Concrete support, an important protective factor – Part 4

Every family needs help sometimes. Your child’s wellbeing may depend on your ability to seek our help when you need it most

Ask for help when you need it, asking for help is what strong families do.

Who do you go to when you need help? How many people do you have who can provide additional help when you need it the most for you and your family? Do you know your community resources for emergency food, utility assistance, health care needs, transportation, etc.?  This article by Michigan State University Extension will explore the protective factor of “concrete support.” This includes the services, people and places that can assist you during times of need.

Raising children today can be a rewarding experience, but it can also come with uncertainty and confusion. When families need extra assistance, whether it is an everyday need such as having a shortage of food or no way to get to the doctor, or a need in an emergency like domestic violence, or substance abuse, knowing where to find help can be overwhelming. Even folks who have resided in a community for an extended period of time often don’t know where to turn.

Building a network of concrete supports in your life can help you deal with the stress that comes with difficult situations. This Protective Factor is all about making certain that your basic needs (food, shelter and clothing) are taken care of, and that you are able to connect with the people and services that can assist you when they are not.

Probably the most important thing you can do for your family is “ask.” Asking for someone’s help can seem hard to do and you may not even be aware that help is available. Learning about how your community helps can be as easy as making a few phone calls to inquire about what is available. Sometimes it may seem embarrassing to inquire about your need for a place to stay for a short time, help with substance abuse, domestic violence, child abuse or personal health issues, but learning to “ask” for help is a first step to finding help. No matter who you are or what you currently have, you are potentially one illness, one fire or one job loss away from being in a really bad way.

Here are some tips from the Center for the Study of Social Policy that may help you get started.

  • Learn to identify, find and then receive the basic necessities that your family deserves; healthy food, safety, medical and mental health assistance, education or legal assistance.
  • Learn and understand your rights to get the services you need. Ask lots of questions. Inquire where else you might go to find information. Don’t stop because one person says “no.” Explore other places.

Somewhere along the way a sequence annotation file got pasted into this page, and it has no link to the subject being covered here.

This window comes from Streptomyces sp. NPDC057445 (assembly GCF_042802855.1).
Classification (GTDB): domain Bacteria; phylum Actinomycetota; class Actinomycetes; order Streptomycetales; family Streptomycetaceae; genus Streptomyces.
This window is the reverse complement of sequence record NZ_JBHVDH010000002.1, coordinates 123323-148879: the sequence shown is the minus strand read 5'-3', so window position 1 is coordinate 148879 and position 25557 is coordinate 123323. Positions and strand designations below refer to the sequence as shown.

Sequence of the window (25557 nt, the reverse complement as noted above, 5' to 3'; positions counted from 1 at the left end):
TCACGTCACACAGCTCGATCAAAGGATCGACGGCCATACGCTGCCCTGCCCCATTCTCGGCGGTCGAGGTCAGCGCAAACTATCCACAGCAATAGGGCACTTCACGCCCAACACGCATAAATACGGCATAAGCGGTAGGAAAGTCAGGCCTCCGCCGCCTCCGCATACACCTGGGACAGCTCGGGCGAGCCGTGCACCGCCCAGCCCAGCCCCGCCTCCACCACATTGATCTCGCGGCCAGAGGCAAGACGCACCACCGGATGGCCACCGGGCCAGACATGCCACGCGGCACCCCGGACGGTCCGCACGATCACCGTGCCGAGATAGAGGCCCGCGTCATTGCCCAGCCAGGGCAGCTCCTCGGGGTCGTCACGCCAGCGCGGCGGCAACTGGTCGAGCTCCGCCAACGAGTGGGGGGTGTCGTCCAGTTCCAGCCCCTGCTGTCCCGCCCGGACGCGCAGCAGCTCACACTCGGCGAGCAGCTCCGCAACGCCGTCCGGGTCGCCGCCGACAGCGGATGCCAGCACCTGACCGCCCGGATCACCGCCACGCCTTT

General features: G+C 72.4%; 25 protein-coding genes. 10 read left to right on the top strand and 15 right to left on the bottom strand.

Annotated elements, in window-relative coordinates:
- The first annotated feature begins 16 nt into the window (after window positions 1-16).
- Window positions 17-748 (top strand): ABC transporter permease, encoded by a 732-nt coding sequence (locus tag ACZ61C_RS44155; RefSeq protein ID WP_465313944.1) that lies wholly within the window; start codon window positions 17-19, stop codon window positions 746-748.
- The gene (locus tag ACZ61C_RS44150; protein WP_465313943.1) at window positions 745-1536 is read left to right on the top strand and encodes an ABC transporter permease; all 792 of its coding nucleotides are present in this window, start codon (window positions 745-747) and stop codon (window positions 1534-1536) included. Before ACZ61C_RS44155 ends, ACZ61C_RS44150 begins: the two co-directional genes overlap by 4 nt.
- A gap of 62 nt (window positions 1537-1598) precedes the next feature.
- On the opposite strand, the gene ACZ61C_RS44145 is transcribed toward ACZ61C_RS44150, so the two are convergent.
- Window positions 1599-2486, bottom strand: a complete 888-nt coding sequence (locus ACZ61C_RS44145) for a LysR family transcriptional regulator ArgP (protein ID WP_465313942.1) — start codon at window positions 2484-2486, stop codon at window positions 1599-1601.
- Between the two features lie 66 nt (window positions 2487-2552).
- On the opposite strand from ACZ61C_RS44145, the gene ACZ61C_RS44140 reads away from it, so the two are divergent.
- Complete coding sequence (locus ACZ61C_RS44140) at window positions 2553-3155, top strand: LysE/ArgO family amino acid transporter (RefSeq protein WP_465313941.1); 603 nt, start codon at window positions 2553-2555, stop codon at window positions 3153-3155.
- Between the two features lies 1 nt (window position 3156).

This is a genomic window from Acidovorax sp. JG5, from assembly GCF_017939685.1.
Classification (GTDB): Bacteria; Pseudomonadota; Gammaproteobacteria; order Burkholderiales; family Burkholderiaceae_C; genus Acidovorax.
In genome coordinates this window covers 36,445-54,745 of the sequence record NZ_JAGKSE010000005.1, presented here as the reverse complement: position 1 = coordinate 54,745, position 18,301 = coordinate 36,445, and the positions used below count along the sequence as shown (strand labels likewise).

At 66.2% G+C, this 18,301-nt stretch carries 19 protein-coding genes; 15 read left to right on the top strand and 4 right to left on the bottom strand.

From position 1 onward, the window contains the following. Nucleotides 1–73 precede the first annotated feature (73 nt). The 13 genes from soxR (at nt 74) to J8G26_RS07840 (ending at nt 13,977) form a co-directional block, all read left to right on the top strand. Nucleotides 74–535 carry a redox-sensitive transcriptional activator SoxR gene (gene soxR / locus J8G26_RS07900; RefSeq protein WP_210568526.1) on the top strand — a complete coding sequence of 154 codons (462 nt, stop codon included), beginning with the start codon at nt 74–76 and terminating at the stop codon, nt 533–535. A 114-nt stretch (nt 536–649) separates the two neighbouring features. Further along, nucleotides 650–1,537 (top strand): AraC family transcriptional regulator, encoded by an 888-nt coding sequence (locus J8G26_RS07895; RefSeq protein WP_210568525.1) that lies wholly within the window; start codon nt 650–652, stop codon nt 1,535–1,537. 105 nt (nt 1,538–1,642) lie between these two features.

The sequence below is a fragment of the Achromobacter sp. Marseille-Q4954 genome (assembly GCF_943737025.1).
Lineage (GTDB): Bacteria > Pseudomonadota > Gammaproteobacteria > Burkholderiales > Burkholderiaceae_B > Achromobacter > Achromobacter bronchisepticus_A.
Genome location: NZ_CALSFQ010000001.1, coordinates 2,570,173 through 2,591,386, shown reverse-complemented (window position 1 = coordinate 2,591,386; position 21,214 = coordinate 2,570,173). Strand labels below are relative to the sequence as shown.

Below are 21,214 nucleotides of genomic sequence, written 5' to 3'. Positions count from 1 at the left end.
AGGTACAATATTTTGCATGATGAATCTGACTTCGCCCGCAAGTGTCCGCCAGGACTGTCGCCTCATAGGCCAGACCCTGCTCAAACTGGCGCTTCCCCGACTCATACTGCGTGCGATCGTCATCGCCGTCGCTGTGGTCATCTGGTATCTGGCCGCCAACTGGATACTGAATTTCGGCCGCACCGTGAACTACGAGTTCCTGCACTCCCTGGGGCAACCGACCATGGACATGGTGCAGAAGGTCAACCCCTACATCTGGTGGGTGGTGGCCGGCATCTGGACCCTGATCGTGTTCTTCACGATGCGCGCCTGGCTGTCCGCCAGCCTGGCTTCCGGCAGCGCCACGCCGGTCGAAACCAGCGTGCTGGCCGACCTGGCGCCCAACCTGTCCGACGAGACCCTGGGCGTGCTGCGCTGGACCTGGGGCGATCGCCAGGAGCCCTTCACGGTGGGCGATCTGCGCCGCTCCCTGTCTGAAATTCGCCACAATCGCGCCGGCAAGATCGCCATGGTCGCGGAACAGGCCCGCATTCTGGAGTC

• Learn the system. Explore government assistance. You can search the internet by state and most services now have an online process that will assist you in determining if you are eligible for services as well as tell you where the help is available in your community and how to apply. Many communities have emergency locations for food, housing, clothing, etc. Ask other families where they have found help and then make a call or visit to that location.
  • Ask for help when you need it. You and your children deserve to have your basic needs met. Don’t be afraid to ask for help because you are afraid of how it might look. Asking for help is what strong families do. Maybe someday you will be in a position to help someone else when they need it. Use “I” messages to let people know what you need.
  • Have a plan in case of an emergency. Know who you could call, where you could go or how to find safety for yourself and your family. Keep emergency numbers where you can easily access them and then use them when you need them. Have a small amount of cash set aside for an emergency.

MSU Extension recommends exploring programs in your community that can assist with ways to strengthen the overall protective factors for your family. Having concrete supports in place can help to increase the health and well-being of you and your children. Strong families look for, ask for and follow through with finding resources and people who can help to support them and make them even stronger! 

For additional articles in the Important Protective Factor series, view Part 1, Part 2, Part 3, Part 5 and Part 6.

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